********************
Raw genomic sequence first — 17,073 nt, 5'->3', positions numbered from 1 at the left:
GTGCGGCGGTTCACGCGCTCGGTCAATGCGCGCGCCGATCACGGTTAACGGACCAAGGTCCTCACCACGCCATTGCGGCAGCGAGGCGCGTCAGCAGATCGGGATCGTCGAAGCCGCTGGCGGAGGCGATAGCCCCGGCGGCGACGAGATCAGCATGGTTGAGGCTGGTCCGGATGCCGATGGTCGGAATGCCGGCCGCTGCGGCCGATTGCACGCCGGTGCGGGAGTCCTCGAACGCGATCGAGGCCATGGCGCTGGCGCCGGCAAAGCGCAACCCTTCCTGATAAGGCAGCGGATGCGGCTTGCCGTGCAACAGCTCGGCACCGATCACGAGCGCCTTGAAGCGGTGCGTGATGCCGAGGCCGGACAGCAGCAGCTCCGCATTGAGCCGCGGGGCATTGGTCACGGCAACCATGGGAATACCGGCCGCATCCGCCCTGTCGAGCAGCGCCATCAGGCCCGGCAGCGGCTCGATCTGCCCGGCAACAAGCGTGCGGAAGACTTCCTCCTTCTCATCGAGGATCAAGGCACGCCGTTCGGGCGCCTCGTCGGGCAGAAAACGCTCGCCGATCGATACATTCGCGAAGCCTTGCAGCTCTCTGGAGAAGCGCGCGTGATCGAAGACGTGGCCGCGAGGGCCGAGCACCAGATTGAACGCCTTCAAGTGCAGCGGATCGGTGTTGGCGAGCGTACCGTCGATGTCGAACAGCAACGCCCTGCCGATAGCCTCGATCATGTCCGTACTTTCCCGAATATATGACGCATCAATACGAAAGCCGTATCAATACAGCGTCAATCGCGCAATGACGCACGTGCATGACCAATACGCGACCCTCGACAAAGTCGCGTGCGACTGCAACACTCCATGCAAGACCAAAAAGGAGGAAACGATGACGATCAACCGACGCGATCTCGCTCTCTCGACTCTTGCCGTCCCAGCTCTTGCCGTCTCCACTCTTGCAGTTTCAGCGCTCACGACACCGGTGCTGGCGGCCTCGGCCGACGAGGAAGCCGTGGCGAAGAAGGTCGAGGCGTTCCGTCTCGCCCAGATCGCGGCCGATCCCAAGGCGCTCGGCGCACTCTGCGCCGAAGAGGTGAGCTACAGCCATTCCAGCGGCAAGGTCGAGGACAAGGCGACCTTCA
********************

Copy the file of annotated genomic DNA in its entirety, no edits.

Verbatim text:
Raw genomic sequence first — 17,073 nt, 5'->3', positions numbered from 1 at the left:
GTGCGGCGGTTCACGCGCTCGGTCAATGCGCGCGCCGATCACGGTTAACGGACCAAGGTCCTCACCACGCCATTGCGGCAGCGAGGCGCGTCAGCAGATCGGGATCGTCGAAGCCGCTGGCGGAGGCGATAGCCCCGGCGGCGACGAGATCAGCATGGTTGAGGCTGGTCCGGATGCCGATGGTCGGAATGCCGGCCGCTGCGGCCGATTGCACGCCGGTGCGGGAGTCCTCGAACGCGATCGAGGCCATGGCGCTGGCGCCGGCAAAGCGCAACCCTTCCTGATAAGGCAGCGGATGCGGCTTGCCGTGCAACAGCTCGGCACCGATCACGAGCGCCTTGAAGCGGTGCGTGATGCCGAGGCCGGACAGCAGCAGCTCCGCATTGAGCCGCGGGGCATTGGTCACGGCAACCATGGGAATACCGGCCGCATCCGCCCTGTCGAGCAGCGCCATCAGGCCCGGCAGCGGCTCGATCTGCCCGGCAACAAGCGTGCGGAAGACTTCCTCCTTCTCATCGAGGATCAAGGCACGCCGTTCGGGCGCCTCGTCGGGCAGAAAACGCTCGCCGATCGATACATTCGCGAAGCCTTGCAGCTCTCTGGAGAAGCGCGCGTGATCGAAGACGTGGCCGCGAGGGCCGAGCACCAGATTGAACGCCTTCAAGTGCAGCGGATCGGTGTTGGCGAGCGTACCGTCGATGTCGAACAGCAACGCCCTGCCGATAGCCTCGATCATGTCCGTACTTTCCCGAATATATGACGCATCAATACGAAAGCCGTATCAATACAGCGTCAATCGCGCAATGACGCACGTGCATGACCAATACGCGACCCTCGACAAAGTCGCGTGCGACTGCAACACTCCATGCAAGACCAAAAAGGAGGAAACGATGACGATCAACCGACGCGATCTCGCTCTCTCGACTCTTGCCGTCCCAGCTCTTGCCGTCTCCACTCTTGCAGTTTCAGCGCTCACGACACCGGTGCTGGCGGCCTCGGCCGACGAGGAAGCCGTGGCGAAGAAGGTCGAGGCGTTCCGTCTCGCCCAGATCGCGGCCGATCCCAAGGCGCTCGGCGCACTCTGCGCCGAAGAGGTGAGCTACAGCCATTCCAGCGGCAAGGTCGAGGACAAGGCGACCTTCA